by: Scott Goodson
The corporate ad agency has been around since J Walter Thompson founded his company in 1864. After WWII, American and British agencies opened offices in cities around the world to advertise products to greater number of consumers. In the 50s TV transformed the industry and money made off the TV was astronomical. Smaller players were gulped down. Medium size players were merged and expanded all in the interest of maximizing profit derived from the expansion of TV advertising.
"Ok, ok," you say "enough of the history lesson". Trends in advertising, the economy, and the rise of the internet are all transforming the industry in ways never before seen and at a pace that is leaving many faces flushed. Most of the corporate agencies have been punished on Wall Street. IPG is down around $3.68 per share.
Emerging innovation driven agencies are influencing things beyond their size, doing huge campaigns with greater efficiency and doing things faster and with more flexibility while the corporate agencies do what they can to protect their revenue from TV advertising.
The Financial Times today reports that two-thirds of advertising agencies are not prepared for the industry changes prompted by social networks and new forms of digital media.
“The Institute of Practitioners in Advertising, which will publish the “Social Media Futures” report compiled by Future Foundation next week, has warned that advertising agencies face growth of just 1.2 per cent a year by 2016 if the industry fails to tackle the changes to the media created by sites such as Facebook, YouTube and Twitter. Social networks enable consumers to pass on information about products and services, and recommendations from friends are more influential than traditional forms of advertising.”
The article goes on to quote Moray MacLennan, chief executive of M&C Saatchi Worldwide:
“The current downturn will accelerate these trends in agencies as everyone is looking to innovate and stand out from the crowd.I don’t think [social media] is a replacement for paid-for media, it is just going to be a challenger for [consumers’] time and attention.”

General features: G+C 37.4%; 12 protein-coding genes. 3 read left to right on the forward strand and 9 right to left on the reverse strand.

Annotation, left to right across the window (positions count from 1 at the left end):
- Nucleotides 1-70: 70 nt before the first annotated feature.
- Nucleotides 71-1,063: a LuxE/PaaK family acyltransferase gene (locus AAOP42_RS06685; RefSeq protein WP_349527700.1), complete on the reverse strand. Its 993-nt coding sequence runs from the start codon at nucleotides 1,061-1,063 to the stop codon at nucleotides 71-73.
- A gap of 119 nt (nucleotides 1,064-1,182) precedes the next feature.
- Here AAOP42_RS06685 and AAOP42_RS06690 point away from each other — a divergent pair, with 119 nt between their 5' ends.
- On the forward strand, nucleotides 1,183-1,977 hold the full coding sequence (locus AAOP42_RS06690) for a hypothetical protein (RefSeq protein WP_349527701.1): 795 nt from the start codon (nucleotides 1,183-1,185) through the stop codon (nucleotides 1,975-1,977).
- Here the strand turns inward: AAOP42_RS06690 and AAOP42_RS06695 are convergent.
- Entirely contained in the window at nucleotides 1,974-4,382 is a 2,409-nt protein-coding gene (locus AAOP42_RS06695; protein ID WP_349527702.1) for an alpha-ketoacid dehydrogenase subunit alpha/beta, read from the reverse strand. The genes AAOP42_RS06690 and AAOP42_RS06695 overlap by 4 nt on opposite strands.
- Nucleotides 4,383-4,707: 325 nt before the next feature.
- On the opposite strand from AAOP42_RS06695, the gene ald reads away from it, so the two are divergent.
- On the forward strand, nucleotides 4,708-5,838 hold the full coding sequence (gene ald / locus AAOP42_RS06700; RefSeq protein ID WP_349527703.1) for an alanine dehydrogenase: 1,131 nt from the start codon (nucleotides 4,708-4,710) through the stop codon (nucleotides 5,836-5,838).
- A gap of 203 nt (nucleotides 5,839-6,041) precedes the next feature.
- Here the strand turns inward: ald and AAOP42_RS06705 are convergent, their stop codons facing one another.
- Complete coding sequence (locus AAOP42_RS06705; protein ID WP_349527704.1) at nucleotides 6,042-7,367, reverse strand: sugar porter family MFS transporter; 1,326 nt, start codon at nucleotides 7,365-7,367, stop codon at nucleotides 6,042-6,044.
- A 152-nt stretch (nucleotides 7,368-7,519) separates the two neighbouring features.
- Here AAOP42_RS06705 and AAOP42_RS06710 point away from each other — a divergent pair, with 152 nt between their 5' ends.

Social networks themselves are still figuring out how to make money from advertising on their sites. Pricing for generic banner advertising on social networking is relatively low compared to other sites, because their users are logging in for communication rather than commerce.
In this brave new world, advertising’s most prized accomplishments are suddenly being seen as corporate milestones of a bygone era.
Will the legacy corporate agency model survive in its current form? A few remain competitive. Some are doing better than others. Most continue to derive much of their revenue from TV advertising.
Corporate agencies in the industry have reacted to the collapse of the traditional model by laying off staff and restructuring. Taking traditional advertising’s place of course is the internet. The net is the media to be reckoned with and to build the marketing business of the future around. Among the most significant aspects of this transformation is the fact that the web does not offer the same financial booty TV advertising once did.
So how will the large corporate agency be able to sustain itself on the business model being born in January 2009?
Clients have changed and what they’re demanding of an agency has fundamentally changed. Clients have seen how nimbler and more innovative agencies can do what the big guys do more efficiently. In these economic times, they can certainly capitalize on the problems confronting the corporate agencies.
For someone like myself who runs an independent agency, the challenge is sustainable growth. And this is where the legacy agencies have always had one considerable advantage. They have been able to rely on long-term relationships for consistent revenues. But these days, with all that’s going on, clients are more open to alternative agencies – agencies that they may never have considered for a huge account.